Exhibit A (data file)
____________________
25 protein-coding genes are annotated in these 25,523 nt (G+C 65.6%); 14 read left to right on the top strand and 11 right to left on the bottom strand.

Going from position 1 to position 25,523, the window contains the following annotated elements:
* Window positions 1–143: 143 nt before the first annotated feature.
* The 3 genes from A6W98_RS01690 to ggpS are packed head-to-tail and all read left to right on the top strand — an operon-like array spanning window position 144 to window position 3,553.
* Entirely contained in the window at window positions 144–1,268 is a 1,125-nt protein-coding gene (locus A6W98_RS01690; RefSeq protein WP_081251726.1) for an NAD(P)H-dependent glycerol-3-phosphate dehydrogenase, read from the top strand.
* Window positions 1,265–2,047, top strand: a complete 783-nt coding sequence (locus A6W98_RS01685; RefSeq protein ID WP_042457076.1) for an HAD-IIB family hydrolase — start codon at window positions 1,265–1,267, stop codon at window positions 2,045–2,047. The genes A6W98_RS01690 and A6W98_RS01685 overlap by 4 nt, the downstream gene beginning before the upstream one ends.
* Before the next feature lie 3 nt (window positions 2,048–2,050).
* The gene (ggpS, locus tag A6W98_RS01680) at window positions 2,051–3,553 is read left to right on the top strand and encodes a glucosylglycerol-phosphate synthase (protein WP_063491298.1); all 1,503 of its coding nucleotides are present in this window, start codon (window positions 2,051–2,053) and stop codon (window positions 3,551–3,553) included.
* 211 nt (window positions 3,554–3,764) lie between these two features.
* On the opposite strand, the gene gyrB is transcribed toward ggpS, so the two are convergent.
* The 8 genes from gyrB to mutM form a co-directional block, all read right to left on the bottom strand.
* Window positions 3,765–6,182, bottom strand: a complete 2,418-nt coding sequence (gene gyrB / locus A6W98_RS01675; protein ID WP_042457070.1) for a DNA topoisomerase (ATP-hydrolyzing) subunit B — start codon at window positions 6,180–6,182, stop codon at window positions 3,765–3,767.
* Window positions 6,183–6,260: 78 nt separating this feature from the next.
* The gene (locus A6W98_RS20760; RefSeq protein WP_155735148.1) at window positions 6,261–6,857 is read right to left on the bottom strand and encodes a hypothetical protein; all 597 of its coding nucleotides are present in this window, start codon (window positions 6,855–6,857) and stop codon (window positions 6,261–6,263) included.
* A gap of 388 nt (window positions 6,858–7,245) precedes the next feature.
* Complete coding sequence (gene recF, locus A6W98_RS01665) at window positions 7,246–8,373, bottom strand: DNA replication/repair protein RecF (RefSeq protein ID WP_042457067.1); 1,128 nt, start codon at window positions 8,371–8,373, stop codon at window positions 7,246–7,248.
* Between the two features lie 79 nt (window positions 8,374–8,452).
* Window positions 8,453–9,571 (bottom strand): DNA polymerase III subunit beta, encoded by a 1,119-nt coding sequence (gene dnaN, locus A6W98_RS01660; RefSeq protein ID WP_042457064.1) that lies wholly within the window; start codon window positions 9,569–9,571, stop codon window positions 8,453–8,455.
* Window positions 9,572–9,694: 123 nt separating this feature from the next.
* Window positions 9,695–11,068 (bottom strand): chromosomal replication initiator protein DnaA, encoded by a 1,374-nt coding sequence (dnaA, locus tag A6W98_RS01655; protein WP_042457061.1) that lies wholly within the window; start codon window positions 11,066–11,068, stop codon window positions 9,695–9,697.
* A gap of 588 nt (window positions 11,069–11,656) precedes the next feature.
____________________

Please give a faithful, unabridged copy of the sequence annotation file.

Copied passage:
25 protein-coding genes are annotated in these 25,523 nt (G+C 65.6%); 14 read left to right on the top strand and 11 right to left on the bottom strand.

Going from position 1 to position 25,523, the window contains the following annotated elements:
* Window positions 1–143: 143 nt before the first annotated feature.
* The 3 genes from A6W98_RS01690 to ggpS are packed head-to-tail and all read left to right on the top strand — an operon-like array spanning window position 144 to window position 3,553.
* Entirely contained in the window at window positions 144–1,268 is a 1,125-nt protein-coding gene (locus A6W98_RS01690; RefSeq protein WP_081251726.1) for an NAD(P)H-dependent glycerol-3-phosphate dehydrogenase, read from the top strand.
* Window positions 1,265–2,047, top strand: a complete 783-nt coding sequence (locus A6W98_RS01685; RefSeq protein ID WP_042457076.1) for an HAD-IIB family hydrolase — start codon at window positions 1,265–1,267, stop codon at window positions 2,045–2,047. The genes A6W98_RS01690 and A6W98_RS01685 overlap by 4 nt, the downstream gene beginning before the upstream one ends.
* Before the next feature lie 3 nt (window positions 2,048–2,050).
* The gene (ggpS, locus tag A6W98_RS01680) at window positions 2,051–3,553 is read left to right on the top strand and encodes a glucosylglycerol-phosphate synthase (protein WP_063491298.1); all 1,503 of its coding nucleotides are present in this window, start codon (window positions 2,051–2,053) and stop codon (window positions 3,551–3,553) included.
* 211 nt (window positions 3,554–3,764) lie between these two features.
* On the opposite strand, the gene gyrB is transcribed toward ggpS, so the two are convergent.
* The 8 genes from gyrB to mutM form a co-directional block, all read right to left on the bottom strand.
* Window positions 3,765–6,182, bottom strand: a complete 2,418-nt coding sequence (gene gyrB / locus A6W98_RS01675; protein ID WP_042457070.1) for a DNA topoisomerase (ATP-hydrolyzing) subunit B — start codon at window positions 6,180–6,182, stop codon at window positions 3,765–3,767.
* Window positions 6,183–6,260: 78 nt separating this feature from the next.
* The gene (locus A6W98_RS20760; RefSeq protein WP_155735148.1) at window positions 6,261–6,857 is read right to left on the bottom strand and encodes a hypothetical protein; all 597 of its coding nucleotides are present in this window, start codon (window positions 6,855–6,857) and stop codon (window positions 6,261–6,263) included.
* A gap of 388 nt (window positions 6,858–7,245) precedes the next feature.
* Complete coding sequence (gene recF, locus A6W98_RS01665) at window positions 7,246–8,373, bottom strand: DNA replication/repair protein RecF (RefSeq protein ID WP_042457067.1); 1,128 nt, start codon at window positions 8,371–8,373, stop codon at window positions 7,246–7,248.
* Between the two features lie 79 nt (window positions 8,374–8,452).
* Window positions 8,453–9,571 (bottom strand): DNA polymerase III subunit beta, encoded by a 1,119-nt coding sequence (gene dnaN, locus A6W98_RS01660; RefSeq protein ID WP_042457064.1) that lies wholly within the window; start codon window positions 9,569–9,571, stop codon window positions 8,453–8,455.
* Window positions 9,572–9,694: 123 nt separating this feature from the next.
* Window positions 9,695–11,068 (bottom strand): chromosomal replication initiator protein DnaA, encoded by a 1,374-nt coding sequence (dnaA, locus tag A6W98_RS01655; protein WP_042457061.1) that lies wholly within the window; start codon window positions 11,066–11,068, stop codon window positions 9,695–9,697.
* A gap of 588 nt (window positions 11,069–11,656) precedes the next feature.